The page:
[time-nuts] Good (cheap) PIC chip choice for project?

Bob Camp lists at rtty.us
Sat May 25 19:35:22 EDT 2013


It always depends on what you are trying to do and what you are happy with as a result. Back when packing lots of stuff into a PIC mattered, the only way I could get it done (literally millions of lines of code spread across many dozens of projects) was with assembler. The C compilers that were available back then, and the compromises they required just didn't get enough done …


On May 25, 2013, at 6:39 PM, KD0GLS <kd0gls at mninter.net> wrote:

> On 25 May 2013, at 15:22, Bob Camp wrote:
>> If you are going to code on a cheap PIC (the PIC16 series) you will likely need to learn PIC assembler. All my coding on those parts was in assembly language. They are old enough / slow enough / small RAM enough that things like C (or the other high level languages you listed) really don't do well on them. 
> Well, not to be argumentative, but that certainly hasn't been my experience.  The overwhelming majority (95+%) of code I've written for PICs (numbering in the high tens of thousands of lines) has been written in C and with overwhelming success.  I've used it both professionally and casually on 8-bit devices ranging from PIC18F all the way down to PIC10F with little trouble.  While I agree there will always be a place for assembly language on smaller devices and for certain applications, I would never conclude that well written C "doesn't do well" on PIC16s.  Furthermore, today's PIC16F product line is quite broad, including several higher-performance parts which make coding in C even more attractive.  They aren't all "old" and all "slow", at least in their product class.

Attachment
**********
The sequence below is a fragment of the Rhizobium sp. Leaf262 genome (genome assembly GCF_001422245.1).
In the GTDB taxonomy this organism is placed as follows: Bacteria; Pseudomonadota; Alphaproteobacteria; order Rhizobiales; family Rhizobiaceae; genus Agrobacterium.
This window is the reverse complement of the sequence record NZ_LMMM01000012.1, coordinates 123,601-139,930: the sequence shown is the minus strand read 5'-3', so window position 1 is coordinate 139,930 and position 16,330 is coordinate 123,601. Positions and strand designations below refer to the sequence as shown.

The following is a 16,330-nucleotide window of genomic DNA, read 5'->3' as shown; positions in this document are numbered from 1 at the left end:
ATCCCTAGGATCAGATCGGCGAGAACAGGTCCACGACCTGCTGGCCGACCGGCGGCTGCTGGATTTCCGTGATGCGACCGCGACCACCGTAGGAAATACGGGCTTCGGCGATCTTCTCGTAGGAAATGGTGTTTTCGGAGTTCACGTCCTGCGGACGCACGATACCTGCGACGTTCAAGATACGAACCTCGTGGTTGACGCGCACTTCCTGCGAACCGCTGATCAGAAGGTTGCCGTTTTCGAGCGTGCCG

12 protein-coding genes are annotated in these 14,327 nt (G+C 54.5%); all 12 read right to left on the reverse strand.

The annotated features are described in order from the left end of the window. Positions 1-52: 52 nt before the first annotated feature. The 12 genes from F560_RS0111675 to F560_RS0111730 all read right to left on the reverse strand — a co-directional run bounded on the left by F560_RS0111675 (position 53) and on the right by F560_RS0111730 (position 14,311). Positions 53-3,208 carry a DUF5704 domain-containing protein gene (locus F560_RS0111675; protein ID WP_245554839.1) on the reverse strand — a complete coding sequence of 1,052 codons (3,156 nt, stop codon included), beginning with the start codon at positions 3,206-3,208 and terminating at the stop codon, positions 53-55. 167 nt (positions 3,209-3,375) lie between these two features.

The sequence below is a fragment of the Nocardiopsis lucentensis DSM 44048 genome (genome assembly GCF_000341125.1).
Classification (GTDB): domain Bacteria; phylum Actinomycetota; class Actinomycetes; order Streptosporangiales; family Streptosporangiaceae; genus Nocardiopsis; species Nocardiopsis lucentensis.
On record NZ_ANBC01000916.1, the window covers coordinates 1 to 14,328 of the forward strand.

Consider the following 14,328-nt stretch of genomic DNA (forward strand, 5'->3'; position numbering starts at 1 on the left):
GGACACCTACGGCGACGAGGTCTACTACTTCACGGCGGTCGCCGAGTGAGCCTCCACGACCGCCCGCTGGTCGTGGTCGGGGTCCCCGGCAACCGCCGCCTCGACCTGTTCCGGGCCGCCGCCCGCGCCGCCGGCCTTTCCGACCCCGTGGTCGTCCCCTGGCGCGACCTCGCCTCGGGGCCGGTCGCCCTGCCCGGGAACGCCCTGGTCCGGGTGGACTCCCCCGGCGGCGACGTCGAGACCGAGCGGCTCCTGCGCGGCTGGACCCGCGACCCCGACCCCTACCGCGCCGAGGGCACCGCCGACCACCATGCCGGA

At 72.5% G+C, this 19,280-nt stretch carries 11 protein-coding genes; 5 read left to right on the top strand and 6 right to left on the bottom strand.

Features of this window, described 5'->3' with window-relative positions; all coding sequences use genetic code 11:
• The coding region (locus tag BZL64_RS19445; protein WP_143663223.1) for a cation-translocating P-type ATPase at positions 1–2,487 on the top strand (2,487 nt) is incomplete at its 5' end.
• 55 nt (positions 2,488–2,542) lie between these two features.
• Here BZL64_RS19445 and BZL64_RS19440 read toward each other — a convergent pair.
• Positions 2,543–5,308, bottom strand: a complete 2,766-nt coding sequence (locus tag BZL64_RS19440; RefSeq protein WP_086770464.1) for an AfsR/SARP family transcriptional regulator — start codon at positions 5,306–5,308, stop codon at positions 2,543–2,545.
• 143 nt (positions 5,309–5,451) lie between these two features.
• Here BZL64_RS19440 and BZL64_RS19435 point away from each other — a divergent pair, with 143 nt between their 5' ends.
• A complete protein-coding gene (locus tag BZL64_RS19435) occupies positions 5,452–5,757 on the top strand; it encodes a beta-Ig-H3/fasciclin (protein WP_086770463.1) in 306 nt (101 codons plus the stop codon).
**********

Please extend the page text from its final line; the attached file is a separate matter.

> 73,
> Brent, KD0GLS, Minneapolis
> _______________________________________________
> time-nuts mailing list -- time-nuts at febo.com
> To unsubscribe, go to https://www.febo.com/cgi-bin/mailman/listinfo/time-nuts
> and follow the instructions there.

More information about the time-nuts mailing list